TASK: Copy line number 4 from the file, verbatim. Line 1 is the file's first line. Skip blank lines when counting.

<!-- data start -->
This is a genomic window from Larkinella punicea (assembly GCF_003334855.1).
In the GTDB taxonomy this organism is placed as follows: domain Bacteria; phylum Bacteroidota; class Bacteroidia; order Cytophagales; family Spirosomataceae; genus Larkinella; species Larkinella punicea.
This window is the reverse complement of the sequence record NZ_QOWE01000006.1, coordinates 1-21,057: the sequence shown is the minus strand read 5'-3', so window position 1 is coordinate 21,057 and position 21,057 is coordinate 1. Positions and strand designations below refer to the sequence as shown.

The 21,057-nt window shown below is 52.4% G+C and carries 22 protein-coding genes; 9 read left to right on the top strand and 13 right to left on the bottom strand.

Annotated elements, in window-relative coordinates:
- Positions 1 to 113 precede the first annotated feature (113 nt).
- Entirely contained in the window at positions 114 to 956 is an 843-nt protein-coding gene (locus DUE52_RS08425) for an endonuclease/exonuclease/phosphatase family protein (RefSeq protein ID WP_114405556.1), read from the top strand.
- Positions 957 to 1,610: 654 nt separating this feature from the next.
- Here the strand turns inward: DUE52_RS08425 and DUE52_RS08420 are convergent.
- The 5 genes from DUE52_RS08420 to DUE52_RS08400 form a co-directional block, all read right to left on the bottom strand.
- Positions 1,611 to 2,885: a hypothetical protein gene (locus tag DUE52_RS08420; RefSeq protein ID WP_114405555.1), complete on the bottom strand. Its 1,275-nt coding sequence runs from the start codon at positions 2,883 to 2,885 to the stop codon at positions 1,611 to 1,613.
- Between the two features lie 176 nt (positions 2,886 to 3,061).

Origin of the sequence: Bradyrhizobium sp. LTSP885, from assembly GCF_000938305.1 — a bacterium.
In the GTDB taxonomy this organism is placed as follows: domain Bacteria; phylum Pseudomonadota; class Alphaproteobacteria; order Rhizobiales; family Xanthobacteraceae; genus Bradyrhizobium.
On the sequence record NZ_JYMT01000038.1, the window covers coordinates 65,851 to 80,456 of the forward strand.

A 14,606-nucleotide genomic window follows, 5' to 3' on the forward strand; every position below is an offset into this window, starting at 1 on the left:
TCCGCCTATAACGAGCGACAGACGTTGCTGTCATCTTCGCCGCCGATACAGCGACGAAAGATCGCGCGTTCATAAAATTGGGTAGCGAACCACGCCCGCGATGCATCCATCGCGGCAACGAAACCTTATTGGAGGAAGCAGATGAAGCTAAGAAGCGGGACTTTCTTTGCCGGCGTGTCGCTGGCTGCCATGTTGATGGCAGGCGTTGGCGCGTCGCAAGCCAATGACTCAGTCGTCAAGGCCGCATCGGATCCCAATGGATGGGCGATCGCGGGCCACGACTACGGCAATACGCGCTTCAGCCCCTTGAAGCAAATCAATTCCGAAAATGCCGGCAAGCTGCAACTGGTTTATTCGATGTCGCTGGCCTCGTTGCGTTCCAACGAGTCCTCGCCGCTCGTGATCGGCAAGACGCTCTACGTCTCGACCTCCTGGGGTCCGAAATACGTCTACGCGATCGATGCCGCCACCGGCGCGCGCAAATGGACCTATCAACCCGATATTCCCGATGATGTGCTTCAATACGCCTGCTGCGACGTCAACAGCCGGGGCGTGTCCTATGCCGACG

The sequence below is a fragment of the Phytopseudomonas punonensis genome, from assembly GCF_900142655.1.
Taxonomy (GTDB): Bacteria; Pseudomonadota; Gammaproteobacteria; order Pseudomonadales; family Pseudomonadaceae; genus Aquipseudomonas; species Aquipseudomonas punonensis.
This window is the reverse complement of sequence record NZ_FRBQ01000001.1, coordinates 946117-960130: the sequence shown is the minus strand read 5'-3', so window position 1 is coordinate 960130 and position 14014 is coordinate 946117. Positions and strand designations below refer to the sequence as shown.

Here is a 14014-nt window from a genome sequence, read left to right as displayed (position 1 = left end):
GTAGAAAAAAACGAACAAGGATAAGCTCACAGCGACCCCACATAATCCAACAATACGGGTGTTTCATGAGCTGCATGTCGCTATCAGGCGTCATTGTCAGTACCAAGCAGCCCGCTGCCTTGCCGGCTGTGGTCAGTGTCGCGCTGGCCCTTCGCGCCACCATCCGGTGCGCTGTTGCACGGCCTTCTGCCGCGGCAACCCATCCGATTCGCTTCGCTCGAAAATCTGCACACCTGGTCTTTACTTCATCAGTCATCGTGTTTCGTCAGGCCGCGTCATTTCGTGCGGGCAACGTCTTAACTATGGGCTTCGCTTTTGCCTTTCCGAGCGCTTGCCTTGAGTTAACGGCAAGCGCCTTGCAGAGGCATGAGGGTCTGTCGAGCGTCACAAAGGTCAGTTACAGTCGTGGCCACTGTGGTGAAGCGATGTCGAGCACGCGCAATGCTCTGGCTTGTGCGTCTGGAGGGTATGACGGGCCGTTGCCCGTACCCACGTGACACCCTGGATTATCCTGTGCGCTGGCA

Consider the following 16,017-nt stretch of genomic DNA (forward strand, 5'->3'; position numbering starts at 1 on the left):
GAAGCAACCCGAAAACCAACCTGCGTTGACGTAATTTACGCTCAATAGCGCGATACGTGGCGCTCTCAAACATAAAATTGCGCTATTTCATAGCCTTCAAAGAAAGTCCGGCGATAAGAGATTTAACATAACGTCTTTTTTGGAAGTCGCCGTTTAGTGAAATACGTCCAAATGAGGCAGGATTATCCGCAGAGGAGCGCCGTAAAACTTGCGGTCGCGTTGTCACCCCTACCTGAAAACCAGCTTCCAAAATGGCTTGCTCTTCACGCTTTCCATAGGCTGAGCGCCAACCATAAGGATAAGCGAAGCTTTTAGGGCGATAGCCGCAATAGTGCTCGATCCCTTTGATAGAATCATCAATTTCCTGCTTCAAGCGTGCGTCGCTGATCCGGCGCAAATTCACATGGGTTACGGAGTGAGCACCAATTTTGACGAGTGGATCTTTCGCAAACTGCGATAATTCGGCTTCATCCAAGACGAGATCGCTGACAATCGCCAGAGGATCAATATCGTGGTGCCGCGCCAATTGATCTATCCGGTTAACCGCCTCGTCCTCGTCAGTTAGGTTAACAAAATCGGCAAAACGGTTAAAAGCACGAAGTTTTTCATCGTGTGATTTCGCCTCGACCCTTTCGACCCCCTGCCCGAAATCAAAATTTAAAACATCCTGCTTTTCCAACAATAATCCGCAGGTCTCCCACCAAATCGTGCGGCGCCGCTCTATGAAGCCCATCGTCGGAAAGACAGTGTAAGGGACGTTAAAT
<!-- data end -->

The 21,057-nt window shown below is 52.4% G+C and carries 22 protein-coding genes; 9 read left to right on the top strand and 13 right to left on the bottom strand.